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medial route to the larynx, therefore cranial to the upper thyroid pole, and so it must be at least a risk-factor for iatrogenic injury during the closing of the upper pole (11, 12). Observed risk of EBSLN injury can be from 0.3 to 13%.6. Methods that have been individually described to safeguard the nerve include accurate dissection in cricothyroid space, (13) skeletonization and ligating of upper thyroid vessels, recognition of nerve before ligating of upper pole (6). The objective of the present prospective nonrandomized study was to compare the functional findings of SLN in thyroid surgery with identification of the nerve in right side and without in left side.

Materials and Methods


In the present prospective nonrandomized study, cases with total thyroidectomy during July 2018 to March 2019 in the Amir Alam hospital were evaluated for SLN injury. Identification of SLN before ligating the upper thyroid vessels in right side was compared with left side without identification of nerve during. Exclusion criteria included former neck irradiation, former laryngeal or thyroid surgery or any other cervical exploration. Accordingly, fifty consecutive patients with total thyroidectomy were enrolled and evaluated for SLN injury over a 6-month period. In addition, the research was done according to the Helsinki principles. Written consent was obtained from all cases.

The ethics committee approved the protocols of this research. Patients were also assured that their information would be kept confidential and that no changes would be made to their diagnostic and treatment procedures.

Method of Study

All patients underwent a detailed voice evaluation, including weakness or fatigue after use, inability to reach high pitch or change in fundamental speaking frequency, preoperatively and on the second postoperative month by indirect laryngoscopy and videostroboscopy. The signs of EBSLN injury on indirect laryngoscopy were taken as rotation of posterior glottis towards side of the lesion and bowing and displacement of affected vocal cord. Surgical procedure was standardized to avoid operational bias. Keeping close to capsule of gland and dissecting both laterally and at the junction of upper thyroid pole with upper border of isthmus, the entire pole was encircled and taped. With gentle traction on this tape, further facilitated by application of a hemostat at lateral border of the pole, 'lateralization' of the pole was achieved. Careful dissection in avascular cricothyroid space was then begun and an attempt was made to identify nerve in this space in right side. However, we did not persist with extensive dissection for identification of the nerve. Capsular dissection, skeletonization and individual ligating of the upper polar vessels were then carried out (Figure 1).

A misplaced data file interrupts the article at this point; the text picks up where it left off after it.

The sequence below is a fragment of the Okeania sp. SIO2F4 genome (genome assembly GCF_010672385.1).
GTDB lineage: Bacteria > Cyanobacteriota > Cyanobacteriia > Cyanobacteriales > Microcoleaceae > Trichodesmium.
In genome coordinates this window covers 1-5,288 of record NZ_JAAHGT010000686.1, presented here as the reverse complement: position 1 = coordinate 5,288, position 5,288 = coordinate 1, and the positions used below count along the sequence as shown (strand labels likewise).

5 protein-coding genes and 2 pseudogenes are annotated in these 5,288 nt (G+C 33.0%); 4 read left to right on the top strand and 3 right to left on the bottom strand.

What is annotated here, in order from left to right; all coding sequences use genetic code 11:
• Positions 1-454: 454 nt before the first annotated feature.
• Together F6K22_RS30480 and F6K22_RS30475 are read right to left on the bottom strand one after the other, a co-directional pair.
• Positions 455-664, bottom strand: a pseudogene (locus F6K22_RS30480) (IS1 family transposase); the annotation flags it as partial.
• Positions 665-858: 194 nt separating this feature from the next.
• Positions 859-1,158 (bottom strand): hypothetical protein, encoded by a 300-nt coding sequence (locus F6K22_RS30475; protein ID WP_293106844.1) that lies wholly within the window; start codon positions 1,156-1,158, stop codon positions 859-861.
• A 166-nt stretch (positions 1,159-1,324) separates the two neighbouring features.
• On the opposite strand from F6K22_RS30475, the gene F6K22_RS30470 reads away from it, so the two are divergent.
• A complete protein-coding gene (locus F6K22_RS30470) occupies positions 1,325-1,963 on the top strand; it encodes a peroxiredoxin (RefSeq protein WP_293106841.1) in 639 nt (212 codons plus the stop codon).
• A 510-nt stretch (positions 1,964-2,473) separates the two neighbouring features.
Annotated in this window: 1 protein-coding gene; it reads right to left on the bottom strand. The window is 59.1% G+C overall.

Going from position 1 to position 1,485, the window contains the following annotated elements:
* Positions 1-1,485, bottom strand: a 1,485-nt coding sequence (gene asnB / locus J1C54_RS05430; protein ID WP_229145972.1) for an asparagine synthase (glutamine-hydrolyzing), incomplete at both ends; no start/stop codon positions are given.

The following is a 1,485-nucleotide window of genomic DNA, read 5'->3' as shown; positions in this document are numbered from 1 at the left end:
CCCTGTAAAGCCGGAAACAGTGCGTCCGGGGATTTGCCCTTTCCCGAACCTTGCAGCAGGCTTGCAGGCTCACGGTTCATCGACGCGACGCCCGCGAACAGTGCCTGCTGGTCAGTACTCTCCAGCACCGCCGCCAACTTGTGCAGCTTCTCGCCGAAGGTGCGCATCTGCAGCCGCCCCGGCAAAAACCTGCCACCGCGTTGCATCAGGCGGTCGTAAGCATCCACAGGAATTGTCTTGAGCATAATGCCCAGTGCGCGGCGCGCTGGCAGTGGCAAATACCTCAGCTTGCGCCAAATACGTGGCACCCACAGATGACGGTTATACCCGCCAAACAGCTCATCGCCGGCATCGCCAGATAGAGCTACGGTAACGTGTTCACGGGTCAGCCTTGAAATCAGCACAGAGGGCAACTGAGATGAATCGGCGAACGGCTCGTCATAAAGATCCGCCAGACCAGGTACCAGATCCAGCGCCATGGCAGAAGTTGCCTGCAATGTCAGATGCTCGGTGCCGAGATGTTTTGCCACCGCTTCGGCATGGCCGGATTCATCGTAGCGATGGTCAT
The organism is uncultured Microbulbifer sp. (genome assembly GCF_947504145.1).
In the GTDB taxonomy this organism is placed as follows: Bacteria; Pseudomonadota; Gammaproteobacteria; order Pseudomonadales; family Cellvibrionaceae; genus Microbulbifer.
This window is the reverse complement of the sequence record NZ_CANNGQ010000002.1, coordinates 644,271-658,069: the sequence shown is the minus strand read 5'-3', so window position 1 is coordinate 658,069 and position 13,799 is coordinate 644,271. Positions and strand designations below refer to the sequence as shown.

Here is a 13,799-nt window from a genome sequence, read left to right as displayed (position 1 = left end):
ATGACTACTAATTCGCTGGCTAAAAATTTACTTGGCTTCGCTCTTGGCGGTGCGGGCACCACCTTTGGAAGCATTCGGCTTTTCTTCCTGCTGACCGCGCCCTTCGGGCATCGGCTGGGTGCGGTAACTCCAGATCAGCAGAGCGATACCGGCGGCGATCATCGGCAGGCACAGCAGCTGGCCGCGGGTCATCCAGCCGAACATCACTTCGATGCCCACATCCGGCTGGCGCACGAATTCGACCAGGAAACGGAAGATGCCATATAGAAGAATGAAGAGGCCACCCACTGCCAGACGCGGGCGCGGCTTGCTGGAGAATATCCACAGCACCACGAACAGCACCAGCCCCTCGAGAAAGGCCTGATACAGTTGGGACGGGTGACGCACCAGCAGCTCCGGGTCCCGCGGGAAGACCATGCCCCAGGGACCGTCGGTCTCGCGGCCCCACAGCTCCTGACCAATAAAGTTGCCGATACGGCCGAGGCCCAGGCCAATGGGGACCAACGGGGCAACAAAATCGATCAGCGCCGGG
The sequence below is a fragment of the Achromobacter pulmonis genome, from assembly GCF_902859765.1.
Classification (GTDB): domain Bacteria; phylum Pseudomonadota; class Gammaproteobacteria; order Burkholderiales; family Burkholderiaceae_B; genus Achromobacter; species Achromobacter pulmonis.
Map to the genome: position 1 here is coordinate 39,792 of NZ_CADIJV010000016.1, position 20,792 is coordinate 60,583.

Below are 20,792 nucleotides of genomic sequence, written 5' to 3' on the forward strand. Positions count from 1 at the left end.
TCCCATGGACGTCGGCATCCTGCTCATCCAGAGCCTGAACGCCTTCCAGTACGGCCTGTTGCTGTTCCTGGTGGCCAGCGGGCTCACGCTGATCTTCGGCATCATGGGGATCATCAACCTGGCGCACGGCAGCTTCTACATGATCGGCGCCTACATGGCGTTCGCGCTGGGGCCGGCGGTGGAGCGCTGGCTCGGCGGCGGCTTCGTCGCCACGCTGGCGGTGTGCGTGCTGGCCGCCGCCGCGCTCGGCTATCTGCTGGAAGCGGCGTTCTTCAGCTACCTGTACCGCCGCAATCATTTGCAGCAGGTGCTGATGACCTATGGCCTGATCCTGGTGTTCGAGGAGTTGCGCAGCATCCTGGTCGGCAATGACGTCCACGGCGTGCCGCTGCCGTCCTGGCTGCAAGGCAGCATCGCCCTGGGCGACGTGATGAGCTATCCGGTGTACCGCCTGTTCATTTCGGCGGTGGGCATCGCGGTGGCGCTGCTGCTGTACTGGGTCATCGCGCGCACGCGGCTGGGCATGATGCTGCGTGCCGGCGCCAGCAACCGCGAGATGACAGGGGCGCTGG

Figure 1. Identification of right superior laryngeal nerve (SLN) crossing the superior thyroid vessels.

No nerve stimulators or other laryngeal nerve monitoring were used in this study. In all cases, the laterality of the


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procedures was recorded, and associated nerve and their Cernea classifications were identified, table 1. (14) Table 1. CERNEA criteria for external branch of superior laryngeal nerve’s (EBSLN) Classification Systems

Type 1 Crosses STA > 1cm upper pole Type 2a Crosses STA <1cm upper pole

Type 2b Crosses STA under cover of upper pole

Finally, based on the patient's history and assessments, demographic information such as age, gender, Thyroid lobe length (preoperative sonographic report), CERNEA criteria, pre and post-operative videostroboscopy data, and thyroid pathology were collected for each patient.

Statistical Analysis

Analysis was performed using the IBM SPSS (version 24.0 Armonk, NY: IBM Corp).


50 cases who met the inclusion criteria were entered into this research. The gender ratio was 29 females to 21 males.

The age range was from 20 to 53 years old and the average was 39.3 years. Thyroid surgery was used for papillary carcinoma in 27 cases, multinodular goiter in 19 , hurthle cell carcinoma in 1, hashimoto's thyroiditis in1, follicular carcinoma in 1 and medulliary thyroid cancer one patient (Figure 2).

Figure 2. The frequency and types of thyroidectomies done during our study

Considerably more type 1(68%) nerves were observed with nerve stimulator, and then type 2a (24%) and type 2b (8%) were mostly seen (table 2). Findings were assessed considering postoperative indirect laryngoscopy and videostroboscopy. One of fifty patients (2%) diagnosed with a postoperative temporary nerve paralysis in left side without identifying the nerve, which persisted for few weeks.